When ranking a piece of alexandrite in value or quality, the most important factor is how deep and saturated the color change is. Percentages of changes can range dramatically. Although a clean gem is favored, this property is secondary to the color change. An opaque piece of alexandrite with 90% color change is still highly valuable.
Where Are We Working?
Alexandrite’s color, and makeup, vary depending on where it occurs in the world. After the boom of Russian mining, the supply was quickly depleted by the 1980s, and producers were being forced to look outward.
Thankfully, in the same decade, other supplies were recovered, and the process began all over again. The most notable sources for modern-day alexandrite mining are Brazil, India, and Sri Lanka, among many others.
Below is an image at the mining facility we work closely with in South East Brazil.
The Mining Process: A Case Study
While no two locations mine for alexandrite in the exact same way, as it is not formed in the Earth the same way, it can be helpful to consider one specific process at a time. Mark Henry Jewelry receives our alexandrite from a family-owned Brazilian mine since our opening in 2004 for alexandrite supplies. Through this intimate relationship, we were able to have full access to the mining process and the ethical upkeep throughout.
Brazilian alexandrite was first obtained in the 1980s. The pegmatite district in Minas Gerais, Brazil, opened its doors to mining the precious gem in response. Over 95% of the region’s cat-eye chrysoberyl (the family that alexandrite falls into) supply was located here from the mid-1800s until the discovery of local alexandrite. This is why the finding may not have come as a surprise since the land was clearly formulated to create such a gem.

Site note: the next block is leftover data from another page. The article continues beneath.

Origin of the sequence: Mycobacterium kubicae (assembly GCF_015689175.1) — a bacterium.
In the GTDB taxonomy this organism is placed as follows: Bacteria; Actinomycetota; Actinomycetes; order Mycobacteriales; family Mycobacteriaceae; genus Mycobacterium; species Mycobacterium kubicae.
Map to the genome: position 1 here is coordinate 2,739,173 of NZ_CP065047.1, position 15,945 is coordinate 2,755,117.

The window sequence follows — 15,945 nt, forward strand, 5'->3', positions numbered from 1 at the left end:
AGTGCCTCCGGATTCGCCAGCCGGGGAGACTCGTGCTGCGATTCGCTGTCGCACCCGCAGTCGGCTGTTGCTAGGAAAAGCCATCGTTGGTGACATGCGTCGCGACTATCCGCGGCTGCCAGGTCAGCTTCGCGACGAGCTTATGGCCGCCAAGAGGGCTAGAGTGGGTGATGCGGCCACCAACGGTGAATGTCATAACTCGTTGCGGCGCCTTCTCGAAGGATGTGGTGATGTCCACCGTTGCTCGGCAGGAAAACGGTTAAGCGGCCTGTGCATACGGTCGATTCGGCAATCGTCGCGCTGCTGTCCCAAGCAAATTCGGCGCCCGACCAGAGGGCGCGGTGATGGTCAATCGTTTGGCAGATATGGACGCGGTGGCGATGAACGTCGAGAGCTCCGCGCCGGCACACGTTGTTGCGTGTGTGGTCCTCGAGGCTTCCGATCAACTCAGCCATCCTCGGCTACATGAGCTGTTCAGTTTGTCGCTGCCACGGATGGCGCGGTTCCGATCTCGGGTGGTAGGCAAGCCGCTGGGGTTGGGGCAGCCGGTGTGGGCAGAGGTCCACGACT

The Americana, Santana, Gil, and Barro Preto Valleys produce some of the rarest, clearest, cleanest, and best color changes in all of the gems’ mines. In 1987, the Lavra de Hematita alexandrite was found, and this supply has provided tens of kilos of the gem that are of the finest quality imaginable with enormous carat size (alexandrite is known for being quite small. Just one carat can go for $30,000).
Barro Preto and Gil Mines
The claims of Barro Preto and Gil are two of the most prominent spaces for Alexandrite mining in this Brazilian area. They rest at a 750-meter elevation and are regarded as the highlands. They are composed of granite and granitic gneiss, alongside much-scattered pegmatite, which accounts for secondary deposits that boast gem minerals.
The Barro Preto and Gil valleys are consistent with chrysoberyl-presenting land since they have the same specific gem gravels (called cascalhos) that are needed for production. Cascalhos are underneath layered red soil or black clay and sand.
Gil’s valley specifically produces small and round gem components, compared to the Barro Preto valley, which contains rough and jagged pieces of gem material. It can be concluded that the mother rock for these gem pieces is farther from Gli but closer to Barro Preto.